A: Each colour refers to assets that support an operational area and requires investment to continue to operate. The areas of the graph where the bar extends above the required asset investment, specifically in 2018 and 2020, refer to larger gaps in funding. The major categories represented (in order from top to bottom) are:

  • Facilities – yellow
  • Library – grey
  • Police Equipment - purple
  • Fire Equipment – red
  • Parks, Culture, and Community – brown
  • Engineering Infrastructure and Equipment – green
  • Information Technology – blue

The main assets requiring investment above the line in 2018 are:

  • Facilities – Fire Hall #1; Ice Arena; and the Seniors’ Activity Centre.

The main assets requiring investment in 2020 are:

  • Facilities – Library, Operations Centre, and Municipal Hall, and Fire Equipment – Aerial Platform Ladder Truck and Pumper.

Q: In the 2017 preliminary operational budget, why is the contract labour increase almost double the Police Services increase?
A: Those two numbers can’t be compared because they are composed of different kinds of employees. A collective agreement provision of 1.5% for West Vancouver municipal employees and 2.5% for West Vancouver firefighters is required in 2017. A 2% provision for exempt positions and 3% for Council is also included. The Police Services increase includes a labour increase provision of 2.5%, critical communications and technology contract obligations and one additional FTE.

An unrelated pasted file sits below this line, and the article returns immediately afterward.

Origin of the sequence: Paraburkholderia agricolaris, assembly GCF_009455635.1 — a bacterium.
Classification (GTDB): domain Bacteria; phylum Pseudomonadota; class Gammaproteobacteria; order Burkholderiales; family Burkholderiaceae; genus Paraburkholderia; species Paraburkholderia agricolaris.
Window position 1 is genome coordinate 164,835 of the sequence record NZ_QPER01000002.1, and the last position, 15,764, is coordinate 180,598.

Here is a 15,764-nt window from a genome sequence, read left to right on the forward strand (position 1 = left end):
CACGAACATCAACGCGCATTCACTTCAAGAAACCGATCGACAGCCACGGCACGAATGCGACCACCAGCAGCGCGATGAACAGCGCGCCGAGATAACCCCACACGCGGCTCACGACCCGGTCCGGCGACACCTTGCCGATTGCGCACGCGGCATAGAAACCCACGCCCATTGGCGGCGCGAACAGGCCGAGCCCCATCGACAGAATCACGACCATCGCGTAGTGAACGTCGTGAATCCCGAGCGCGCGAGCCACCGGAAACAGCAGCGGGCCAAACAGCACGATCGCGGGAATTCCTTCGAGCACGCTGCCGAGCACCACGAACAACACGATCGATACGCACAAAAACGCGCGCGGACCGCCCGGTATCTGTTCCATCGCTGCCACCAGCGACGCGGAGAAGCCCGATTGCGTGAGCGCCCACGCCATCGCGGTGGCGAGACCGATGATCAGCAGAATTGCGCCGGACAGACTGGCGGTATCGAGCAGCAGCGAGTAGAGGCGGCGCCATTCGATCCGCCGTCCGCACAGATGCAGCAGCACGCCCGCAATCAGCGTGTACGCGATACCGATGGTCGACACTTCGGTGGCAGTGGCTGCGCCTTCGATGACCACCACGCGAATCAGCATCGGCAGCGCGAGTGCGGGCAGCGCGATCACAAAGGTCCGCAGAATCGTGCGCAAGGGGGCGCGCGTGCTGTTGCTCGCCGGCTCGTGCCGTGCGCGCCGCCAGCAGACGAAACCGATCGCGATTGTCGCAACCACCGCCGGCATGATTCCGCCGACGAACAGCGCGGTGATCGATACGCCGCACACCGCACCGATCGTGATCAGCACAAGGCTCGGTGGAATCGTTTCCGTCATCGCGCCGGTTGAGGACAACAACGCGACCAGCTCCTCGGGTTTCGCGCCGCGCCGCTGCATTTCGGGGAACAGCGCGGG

Q: Why does Fire & Rescue Services require more funds to operate than other operational areas?
A: Due to the geography of West Vancouver, in order to meet standards of coverage for fire safety, there are 4 fire halls in West Vancouver, each of which requires staffing and equipment. Four halls is a high number for a community of this size (for instance, the City of North Vancouver, with a comparable population, has only one Fire Hall). However, the number of Halls cannot be reduced without affecting coverage, which would certainly result in much higher fire insurance premiums for District residents.

Q: The median household assessment in West Vancouver is $2.8M. Young families aren’t moving here because they don’t want to, they just can’t afford it. What are you doing to invest in building more affordable housing?
A: Council is very concerned with this issue. They have established an Affordable Housing fund, have directed $5M in public amenity contributions to the fund, and are discussing possible uses of District-owned land to create options for affordable housing in West Vancouver.

Q: Where can we get a copy of the District’s list of assets?
A:  You can view a listing of the General Fund assets in the General Fund Capital Assets Long-term Planning & Projections report.

Q: Is the Gleneagles Community Centre one of the assets that are underused and expensive to operate?
A: The facility does not show up on the low use, poor condition list. In fact, it is a relatively high use facility, with many programs offered. It perhaps suffers by comparison with the Community Centre and Aquatic Facility, which is a very high use facility, but its usage statistics are not low.

Q: Thank you for placing streetside recycling bins in Horseshoe Bay. Why aren’t there more recycling bins throughout the community?